A farewell to presidents
If this were enough of a recollection, it would have everything in it.* It would have Jim Lawrence taking me to lunch at the Tavern Club to convince me to run for the presidency of the BSA and my saying I didn’t have the requisite diplomatic skills, to which “gentleman” Jim replied in that patrician New England voice, “Precisely!” and Earl Flansburgh FAIA Emeritus saying, “Peter, it doesn’t matter whether you want to, you have to.” And confident that I was unelectable, I ran and then I won and then thought, What do I do now?
It would have Yu Sing Jung FAIA Emeritus and Buzz Brannen FAIA Emeritus buying the Architects’ Building the morning that I became president because the BSA didn’t have the cash, and my thanking them that evening and promising to pay them back, and everybody laughing… and I still don’t know if we ever did. We hadn’t by the time I left.
It should have me telling Jean Paul Carlhian FAIA Emeritus my idea for an evening critique of designs and our discussing what it should be called. “It cannot be a conférence, as it is a discussion. It cannot be a soirée, as we will keep our clothes on. It must be a conversation.” Of course that was all in French, and “Conversations” it became. It would have many evenings and everyone in “black tie” and looking beautiful and hard criticism, but always civil, never cruel, and wonderful discussion that wandered everywhere but was always about Architecture with a capital A, and walking out into the dark and cold, you felt good about being an architect. It would have Jane Weinzapfel FAIA, her hard hat under her arm, excusing herself to go to an MBTA site meeting in the Park Street subway tunnel. Site meetings happened when the trains weren’t running, but I’ll bet few showed up in a perfect black dress and heels. It would have Harry Cobb FAIA bringing his Boston courthouse design up from New York City and getting beat about the ears for the corner entrance (Warren Schwartz FAIA: “Didn’t we all get past that in third-year design?”), but Harry didn’t change it, and he should have.
It must have the excitement and struggle with the design of the Architects’ Building and Brigid Williams AIA’s endless patience and her diplomatic skills and ability to synthesize much input and still keep order. And a fool of a consultant on bookstores who adamantly maintained that a cafe and a bookstore could never coexist, and so the Architectural Bookstore ultimately failed, and has that consultant ever looked around at every other bookstore-cafe? And where is he now? But for a while, the bookstore and the first-floor exhibitions were going, and Architecture was celebrated on the street.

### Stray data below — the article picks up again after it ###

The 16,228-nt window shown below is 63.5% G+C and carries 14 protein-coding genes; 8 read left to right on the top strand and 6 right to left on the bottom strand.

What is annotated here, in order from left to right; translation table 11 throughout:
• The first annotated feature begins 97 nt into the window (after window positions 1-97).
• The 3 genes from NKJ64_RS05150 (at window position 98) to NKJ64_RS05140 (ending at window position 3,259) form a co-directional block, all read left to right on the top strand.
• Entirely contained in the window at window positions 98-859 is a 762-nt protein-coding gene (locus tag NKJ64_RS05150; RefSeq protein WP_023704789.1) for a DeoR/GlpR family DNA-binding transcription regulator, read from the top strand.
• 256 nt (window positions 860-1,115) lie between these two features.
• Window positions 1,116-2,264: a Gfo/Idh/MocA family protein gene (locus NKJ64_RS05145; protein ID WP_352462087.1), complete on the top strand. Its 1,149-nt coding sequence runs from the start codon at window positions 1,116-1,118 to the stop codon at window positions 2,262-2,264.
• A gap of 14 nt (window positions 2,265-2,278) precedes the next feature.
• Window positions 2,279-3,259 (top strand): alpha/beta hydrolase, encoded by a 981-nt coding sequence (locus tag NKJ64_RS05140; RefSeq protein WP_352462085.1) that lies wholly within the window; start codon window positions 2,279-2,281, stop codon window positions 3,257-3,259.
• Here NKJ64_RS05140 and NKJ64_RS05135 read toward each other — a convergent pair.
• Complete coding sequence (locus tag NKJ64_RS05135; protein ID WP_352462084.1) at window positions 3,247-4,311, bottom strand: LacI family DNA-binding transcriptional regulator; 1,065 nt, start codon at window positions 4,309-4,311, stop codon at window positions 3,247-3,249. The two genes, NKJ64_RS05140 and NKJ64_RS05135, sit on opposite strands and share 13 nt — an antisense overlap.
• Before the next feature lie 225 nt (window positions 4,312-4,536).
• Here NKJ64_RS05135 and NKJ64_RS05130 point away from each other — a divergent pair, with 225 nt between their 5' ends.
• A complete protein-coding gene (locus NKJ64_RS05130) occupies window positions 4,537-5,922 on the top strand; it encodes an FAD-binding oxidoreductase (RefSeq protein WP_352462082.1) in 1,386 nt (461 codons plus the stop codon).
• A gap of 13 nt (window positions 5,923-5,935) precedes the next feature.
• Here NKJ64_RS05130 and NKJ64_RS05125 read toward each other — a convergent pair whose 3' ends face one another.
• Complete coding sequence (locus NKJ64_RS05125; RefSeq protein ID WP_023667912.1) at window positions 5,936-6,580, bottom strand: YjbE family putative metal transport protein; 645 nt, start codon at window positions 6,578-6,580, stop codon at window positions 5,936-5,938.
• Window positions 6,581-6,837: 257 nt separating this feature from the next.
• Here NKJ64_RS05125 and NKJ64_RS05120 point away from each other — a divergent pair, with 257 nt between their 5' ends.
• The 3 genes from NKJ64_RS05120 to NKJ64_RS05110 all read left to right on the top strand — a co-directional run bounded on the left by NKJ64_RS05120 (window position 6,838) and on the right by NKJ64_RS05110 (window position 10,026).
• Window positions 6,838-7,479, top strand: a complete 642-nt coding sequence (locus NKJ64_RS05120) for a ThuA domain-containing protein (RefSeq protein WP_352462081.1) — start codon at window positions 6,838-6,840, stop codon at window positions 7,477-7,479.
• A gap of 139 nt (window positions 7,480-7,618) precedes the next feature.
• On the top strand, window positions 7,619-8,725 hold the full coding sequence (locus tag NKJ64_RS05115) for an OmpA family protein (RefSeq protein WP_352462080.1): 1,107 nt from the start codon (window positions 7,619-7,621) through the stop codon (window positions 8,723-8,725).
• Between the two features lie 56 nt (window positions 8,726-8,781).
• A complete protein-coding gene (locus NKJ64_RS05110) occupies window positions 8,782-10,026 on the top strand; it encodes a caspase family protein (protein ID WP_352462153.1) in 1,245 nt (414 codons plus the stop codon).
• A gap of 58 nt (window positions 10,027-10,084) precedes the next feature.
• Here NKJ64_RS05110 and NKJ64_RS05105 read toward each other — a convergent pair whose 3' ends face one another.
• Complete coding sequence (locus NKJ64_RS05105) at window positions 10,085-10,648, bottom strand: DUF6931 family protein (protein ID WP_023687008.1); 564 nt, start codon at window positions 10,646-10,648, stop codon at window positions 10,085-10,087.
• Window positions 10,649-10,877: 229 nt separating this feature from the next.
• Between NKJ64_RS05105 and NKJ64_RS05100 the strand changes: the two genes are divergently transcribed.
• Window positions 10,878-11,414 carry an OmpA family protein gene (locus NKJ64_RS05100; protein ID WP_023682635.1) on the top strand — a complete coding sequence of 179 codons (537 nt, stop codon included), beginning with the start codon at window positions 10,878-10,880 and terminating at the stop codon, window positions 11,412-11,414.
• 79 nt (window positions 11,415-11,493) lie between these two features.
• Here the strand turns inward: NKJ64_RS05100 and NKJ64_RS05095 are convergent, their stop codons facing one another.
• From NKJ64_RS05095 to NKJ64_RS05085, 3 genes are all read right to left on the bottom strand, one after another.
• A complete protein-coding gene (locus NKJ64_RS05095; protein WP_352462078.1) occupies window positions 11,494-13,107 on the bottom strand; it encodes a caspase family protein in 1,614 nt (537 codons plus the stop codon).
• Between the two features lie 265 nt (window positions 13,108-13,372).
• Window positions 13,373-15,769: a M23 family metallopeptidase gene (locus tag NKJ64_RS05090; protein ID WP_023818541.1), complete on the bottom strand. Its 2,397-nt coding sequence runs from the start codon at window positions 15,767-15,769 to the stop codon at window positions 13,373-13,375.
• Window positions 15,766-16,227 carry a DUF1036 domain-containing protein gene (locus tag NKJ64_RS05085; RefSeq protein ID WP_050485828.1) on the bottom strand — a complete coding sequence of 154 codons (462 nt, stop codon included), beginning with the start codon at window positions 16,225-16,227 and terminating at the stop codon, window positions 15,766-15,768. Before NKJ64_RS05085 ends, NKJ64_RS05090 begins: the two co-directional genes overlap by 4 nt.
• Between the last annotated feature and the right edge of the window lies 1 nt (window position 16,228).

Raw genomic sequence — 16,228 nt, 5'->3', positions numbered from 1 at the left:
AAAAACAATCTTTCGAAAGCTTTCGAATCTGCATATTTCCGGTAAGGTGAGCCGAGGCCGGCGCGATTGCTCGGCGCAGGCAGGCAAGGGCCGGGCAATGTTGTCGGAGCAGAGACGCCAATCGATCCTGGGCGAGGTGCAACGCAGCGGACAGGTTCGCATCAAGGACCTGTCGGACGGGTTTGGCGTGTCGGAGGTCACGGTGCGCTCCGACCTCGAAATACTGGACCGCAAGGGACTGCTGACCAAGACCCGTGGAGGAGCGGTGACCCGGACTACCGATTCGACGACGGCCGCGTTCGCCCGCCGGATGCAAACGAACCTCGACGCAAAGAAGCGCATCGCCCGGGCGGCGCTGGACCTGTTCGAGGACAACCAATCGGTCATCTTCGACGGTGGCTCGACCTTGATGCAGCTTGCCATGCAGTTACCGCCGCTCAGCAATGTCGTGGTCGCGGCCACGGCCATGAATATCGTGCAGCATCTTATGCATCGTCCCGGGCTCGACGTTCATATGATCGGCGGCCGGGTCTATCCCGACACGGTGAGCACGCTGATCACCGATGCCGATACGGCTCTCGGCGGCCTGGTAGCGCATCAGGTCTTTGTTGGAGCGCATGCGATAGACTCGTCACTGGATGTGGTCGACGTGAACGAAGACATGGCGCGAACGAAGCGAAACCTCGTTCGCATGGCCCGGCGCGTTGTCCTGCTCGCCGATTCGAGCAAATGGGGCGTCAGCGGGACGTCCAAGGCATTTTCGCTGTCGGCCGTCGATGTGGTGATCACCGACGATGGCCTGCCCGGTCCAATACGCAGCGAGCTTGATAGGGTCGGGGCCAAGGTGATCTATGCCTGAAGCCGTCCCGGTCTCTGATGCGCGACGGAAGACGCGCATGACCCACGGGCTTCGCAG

If a recollection is complete, why should it not have meetings with the Boston Redevelopment Authority, ridiculous though they were? Absurd arguments, such as even though there never had been glazing originally on the ground floor of the Architects’ Building, if there would have been, even though there hadn’t been, it would have had small panes. But, gentlemen, in fact, there wasn’t. Yes, but… and, finally, the confrontation with the stubborn architect, the BSA representative no less, being resolved only when I offered to go on TV and trash one of his buildings… so perhaps Jim Lawrence was right?
Any recollection, if it is complete, must have hilarious meetings with Richard Fitzgerald in which nothing of consequence was ever discussed because we had tacitly agreed that he ran the BSA—as he always did—and I celebrated design, but we both loved shaggy dog stories like the one about Count Dracula’s visit to Venice… And board meetings (did we have lunch?) where much that seemed serious and important was discussed, debated, approved, but what? Does anyone recollect? So topical, so ephemeral; only design is forever. And the grumbles when my office won yet another design award, and, as president, I signed my own certificate, but, what the hell, I wasn’t on the jury.
A recollection, if it is to be true, should recognize that it was a presidency often imperious, intolerant, impatient, undemocratic, certain that art is not made by committees. But was that a surprise? And there were truly great people like Jim Lawrence and Chuck Redmon FAIA and Lee Cott FAIA and Richard who were diplomatic, who unruffled feathers, who smoothed and soothed and made it work. And much was accomplished.
There must be the parties, many parties, and all wonderful: Parties in Washington, DC, in that penthouse (lowercase “p”), and St. Louis and New York City and even Boston. The party in St. Louis coinciding with a high school prom in the adjacent hotel ballroom, all the girls in shiny satin dresses and the boys in tuxedos with ruffled pink shirts and Jim Crissman FAIA’s delight in their energy and exuberance and youth. A car and a driver called in drenching rain in New York, where taxis are water soluble, to deliver much of the BSA board, dry, to one party and another car and driver in St. Louis to another party, cool. If you haven’t been in the Midwest in summer, even early summer, you don’t know what hot is.
If this had been enough of a recollection, it would have had everything in it. Of course it could not, but perhaps it gave some sense of our pride and self-confidence and delight in being architects and the joy in what we were doing and the elation of good times and our celebration of Design; 1988 to 1989 was a golden year and then it was over and will never be that way again, but it was fun. I was lucky.
*Apologies to E. Hemingway.
Peter Forbes FAIA, 1989 BSA president